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Football Personalities Who Received a KnightHood
The football world is full of good people and bad, heroes and villains, gods and devils, vegetarians to man-eaters(not Suarez). Some of these good people have given so much back to the society that they were awarded with one of the most prestigious awards in the world. Here is a list of footballers to receive the title of 'Sir'.
Also, don't forget to take part in the poll at the end - Who would be the next footba to receive a knighthood?
Sir Dave Richards
Knighted In: Jun 2006
Sir Dave Richards is the chairman of the FA Premier League, member of the Football Association (FA)'s Board, chairman of the FA's international committee, president of the European Professional Football Leagues organisation, chairman of UEFA's Professional Football Committee and former chairman of Sheffield Wednesday F.C.
Richards was made chairman of the Premier League in 1999 and left Sheffield Wednesday shortly afterwards with the club facing relegation from the Premiership. He succeeded Lord Pendry as chairman of the Football Foundation in March 2003, and left the post in 2008.
In 2006 Richards received a knighthood for services to sport. At the time of his knighthood the Sports Minister was Richard Caborn.
Sir Trevor Brooking
Knighted In: Jun 2004
Sir Trevor David Brooking, CBE is a former England international footballer, manager, pundit and football administrator; he now works as director of football development in England.
He played most of his career for West Ham United making 647 appearances for the club. He won the 1975 FA Cup and the 1980 FA Cup in which he scored the only goal. He was also the club's player of the season on four occasions and caretaker manager on two occasions in 2003. Brooking played 47 times for England, scoring five times.
He was appointed a Member of the Order of the British Empire (MBE) in 1981, elevated to Commander of same order (CBE) in 1999, and knighted in 2004. In 2009 a stand at Upton Park was named after Brooking.
Sir Bobby Robson
Knighted In: Jun 2002
Sir Robert William Robson, CBE was an English footballer and football manager. His career included periods playing for and later managing the England national team.
Robson's professional playing career as an inside-forward spanned nearly 20 years, during which he played for three clubs: Fulham, West Bromwich Albion, and, briefly, Vancouver Royals. He also made 20 appearances for England, scoring four goals. After his playing career he found success as both a club and international manager, winning league championships in both the Netherlands and Portugal, earning trophies in England and Spain, and taking England to the semi-final of the 1990 World Cup, which remains the national team's best run in a World Cup since 1966. His last management role was as a mentor to the manager of the Irish national football team.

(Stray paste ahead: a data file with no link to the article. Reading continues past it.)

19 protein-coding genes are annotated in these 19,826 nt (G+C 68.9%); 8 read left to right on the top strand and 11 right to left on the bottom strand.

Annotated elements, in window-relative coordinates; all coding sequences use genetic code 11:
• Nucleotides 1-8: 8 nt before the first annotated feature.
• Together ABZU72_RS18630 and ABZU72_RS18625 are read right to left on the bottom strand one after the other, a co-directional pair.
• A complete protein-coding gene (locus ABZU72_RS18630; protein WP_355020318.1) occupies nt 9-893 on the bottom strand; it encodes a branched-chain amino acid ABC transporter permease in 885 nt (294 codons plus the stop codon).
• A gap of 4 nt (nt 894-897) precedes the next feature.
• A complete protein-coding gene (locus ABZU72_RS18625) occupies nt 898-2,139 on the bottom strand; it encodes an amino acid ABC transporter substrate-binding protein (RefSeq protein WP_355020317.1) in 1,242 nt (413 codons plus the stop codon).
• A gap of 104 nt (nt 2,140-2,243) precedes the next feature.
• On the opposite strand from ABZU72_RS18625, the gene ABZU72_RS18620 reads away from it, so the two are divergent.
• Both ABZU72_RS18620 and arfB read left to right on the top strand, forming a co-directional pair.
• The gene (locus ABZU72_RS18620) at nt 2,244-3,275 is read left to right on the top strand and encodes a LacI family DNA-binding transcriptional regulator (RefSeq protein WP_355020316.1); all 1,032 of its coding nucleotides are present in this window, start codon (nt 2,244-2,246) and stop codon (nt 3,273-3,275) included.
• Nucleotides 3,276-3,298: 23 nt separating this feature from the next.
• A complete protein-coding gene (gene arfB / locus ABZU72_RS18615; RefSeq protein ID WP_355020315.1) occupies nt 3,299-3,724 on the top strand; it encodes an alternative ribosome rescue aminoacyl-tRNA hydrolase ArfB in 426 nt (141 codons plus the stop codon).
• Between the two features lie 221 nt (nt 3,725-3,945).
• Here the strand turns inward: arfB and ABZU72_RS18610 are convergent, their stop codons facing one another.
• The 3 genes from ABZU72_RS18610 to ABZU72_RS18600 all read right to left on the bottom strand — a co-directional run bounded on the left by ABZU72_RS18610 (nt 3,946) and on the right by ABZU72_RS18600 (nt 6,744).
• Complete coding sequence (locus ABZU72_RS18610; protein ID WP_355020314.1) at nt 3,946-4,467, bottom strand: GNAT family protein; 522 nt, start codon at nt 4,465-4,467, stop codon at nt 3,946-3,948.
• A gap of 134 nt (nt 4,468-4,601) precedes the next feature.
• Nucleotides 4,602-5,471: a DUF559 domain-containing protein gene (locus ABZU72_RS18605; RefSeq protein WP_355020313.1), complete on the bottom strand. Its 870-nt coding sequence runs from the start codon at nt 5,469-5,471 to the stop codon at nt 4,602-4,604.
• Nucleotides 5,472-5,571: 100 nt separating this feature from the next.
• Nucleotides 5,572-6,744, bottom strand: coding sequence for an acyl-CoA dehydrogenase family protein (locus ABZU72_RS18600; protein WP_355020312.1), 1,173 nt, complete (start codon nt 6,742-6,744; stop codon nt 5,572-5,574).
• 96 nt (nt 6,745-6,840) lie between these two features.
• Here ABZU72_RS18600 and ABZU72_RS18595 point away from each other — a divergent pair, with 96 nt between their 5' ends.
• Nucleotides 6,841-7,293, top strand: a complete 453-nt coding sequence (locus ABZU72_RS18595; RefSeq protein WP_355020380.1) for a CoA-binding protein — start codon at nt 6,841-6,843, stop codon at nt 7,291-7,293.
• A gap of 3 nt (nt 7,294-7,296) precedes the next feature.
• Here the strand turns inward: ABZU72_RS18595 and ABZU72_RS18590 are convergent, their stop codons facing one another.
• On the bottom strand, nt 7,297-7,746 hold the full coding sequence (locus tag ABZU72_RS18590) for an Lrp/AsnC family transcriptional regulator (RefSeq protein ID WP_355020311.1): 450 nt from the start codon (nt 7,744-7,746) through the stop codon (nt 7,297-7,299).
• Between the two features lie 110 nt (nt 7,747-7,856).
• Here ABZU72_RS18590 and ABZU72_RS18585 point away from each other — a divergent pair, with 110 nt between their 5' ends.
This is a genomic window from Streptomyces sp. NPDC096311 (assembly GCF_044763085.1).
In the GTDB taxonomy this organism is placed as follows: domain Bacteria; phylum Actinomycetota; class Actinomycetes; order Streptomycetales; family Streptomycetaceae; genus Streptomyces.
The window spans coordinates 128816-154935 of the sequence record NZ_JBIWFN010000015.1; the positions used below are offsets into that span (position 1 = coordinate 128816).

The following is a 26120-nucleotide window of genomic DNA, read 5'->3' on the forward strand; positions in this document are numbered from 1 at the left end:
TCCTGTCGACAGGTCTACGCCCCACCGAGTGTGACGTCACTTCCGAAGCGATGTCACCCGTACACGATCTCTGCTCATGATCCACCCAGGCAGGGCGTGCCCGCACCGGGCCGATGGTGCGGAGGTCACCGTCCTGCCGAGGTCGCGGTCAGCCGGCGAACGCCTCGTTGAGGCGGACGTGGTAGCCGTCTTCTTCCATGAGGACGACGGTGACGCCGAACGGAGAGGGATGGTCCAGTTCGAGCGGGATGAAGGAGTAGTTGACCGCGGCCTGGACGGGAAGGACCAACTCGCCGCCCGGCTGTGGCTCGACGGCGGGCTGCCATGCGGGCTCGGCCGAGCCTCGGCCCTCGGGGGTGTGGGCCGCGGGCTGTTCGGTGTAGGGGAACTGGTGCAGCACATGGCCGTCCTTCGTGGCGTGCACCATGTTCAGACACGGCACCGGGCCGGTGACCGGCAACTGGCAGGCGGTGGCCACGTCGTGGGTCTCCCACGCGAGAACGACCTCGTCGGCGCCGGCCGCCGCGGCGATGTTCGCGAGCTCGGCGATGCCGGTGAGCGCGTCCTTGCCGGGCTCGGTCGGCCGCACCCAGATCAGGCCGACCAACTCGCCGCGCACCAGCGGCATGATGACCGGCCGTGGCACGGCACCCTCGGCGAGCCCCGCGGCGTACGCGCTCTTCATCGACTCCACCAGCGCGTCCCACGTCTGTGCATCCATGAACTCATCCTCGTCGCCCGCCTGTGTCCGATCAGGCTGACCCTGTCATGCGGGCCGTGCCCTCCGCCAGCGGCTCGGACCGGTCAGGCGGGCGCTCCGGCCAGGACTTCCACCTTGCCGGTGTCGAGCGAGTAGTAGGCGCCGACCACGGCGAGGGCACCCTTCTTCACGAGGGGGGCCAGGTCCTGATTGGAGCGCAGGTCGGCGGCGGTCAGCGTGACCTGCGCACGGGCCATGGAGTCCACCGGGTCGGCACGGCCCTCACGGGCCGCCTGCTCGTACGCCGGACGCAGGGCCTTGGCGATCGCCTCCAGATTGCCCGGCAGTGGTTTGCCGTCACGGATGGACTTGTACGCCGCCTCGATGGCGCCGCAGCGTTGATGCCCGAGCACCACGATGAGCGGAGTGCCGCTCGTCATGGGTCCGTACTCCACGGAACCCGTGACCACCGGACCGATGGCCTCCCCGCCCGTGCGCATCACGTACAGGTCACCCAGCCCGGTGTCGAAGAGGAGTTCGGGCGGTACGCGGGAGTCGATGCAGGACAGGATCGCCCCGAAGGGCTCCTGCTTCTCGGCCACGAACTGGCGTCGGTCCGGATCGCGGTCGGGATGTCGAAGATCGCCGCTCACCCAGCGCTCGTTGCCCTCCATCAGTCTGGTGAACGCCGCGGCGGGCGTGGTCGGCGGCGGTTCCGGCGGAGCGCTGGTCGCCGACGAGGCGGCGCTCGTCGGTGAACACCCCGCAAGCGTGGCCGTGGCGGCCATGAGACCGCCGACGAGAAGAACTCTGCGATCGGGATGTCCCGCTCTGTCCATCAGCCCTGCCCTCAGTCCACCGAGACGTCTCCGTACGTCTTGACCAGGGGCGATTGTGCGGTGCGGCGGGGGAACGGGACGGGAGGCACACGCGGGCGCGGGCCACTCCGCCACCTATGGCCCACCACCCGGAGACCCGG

Robson was created a Knight Bachelor in 2002, was inducted as a member of the English Football Hall of Fame in 2003, and was the honorary president of Ipswich Town.
Sir Alex Ferguson
Knighted In: Jun 1999
Sir Alexander Chapman Ferguson, CBE is a former Scottish football manager and player who managed Manchester United from 1986 to 2013. He is regarded by many players, managers and analysts to be one of the greatest and most successful managers of all time.
Ferguson played as a forward for several Scottish clubs, including Dunfermline Athletic and Rangers. Towards the end of his playing career he also worked as a coach, then started his managerial career with East Stirlingshire and St Mirren. Ferguson then enjoyed a highly successful period as manager of Aberdeen, winning three Scottish league championships, four Scottish Cups and the UEFA Cup Winners' Cup in 1983. He briefly managed Scotland following the death of Jock Stein, taking the team to the 1986 World Cup. Ferguson was appointed manager of Manchester United in November 1986. During his 26 years with Manchester United he won 38 trophies, including 13 Premier League titles, five FA Cups and two UEFA Champions League titles.
He was knighted in the 1999 Queen's Birthday Honours list, for his services to the game.
Do you think Sir Alex Ferguson is the best manager in football ever?
Sir Geoff Hurst
Knighted In: Jun 1998
Sir Geoffrey Charles Hurst, MBE is a former England international footballer. A striker, he remains the only man to score a hat-trick in a World Cup final as England recorded a 4–2 victory over West Germany at the old Wembley in 1966.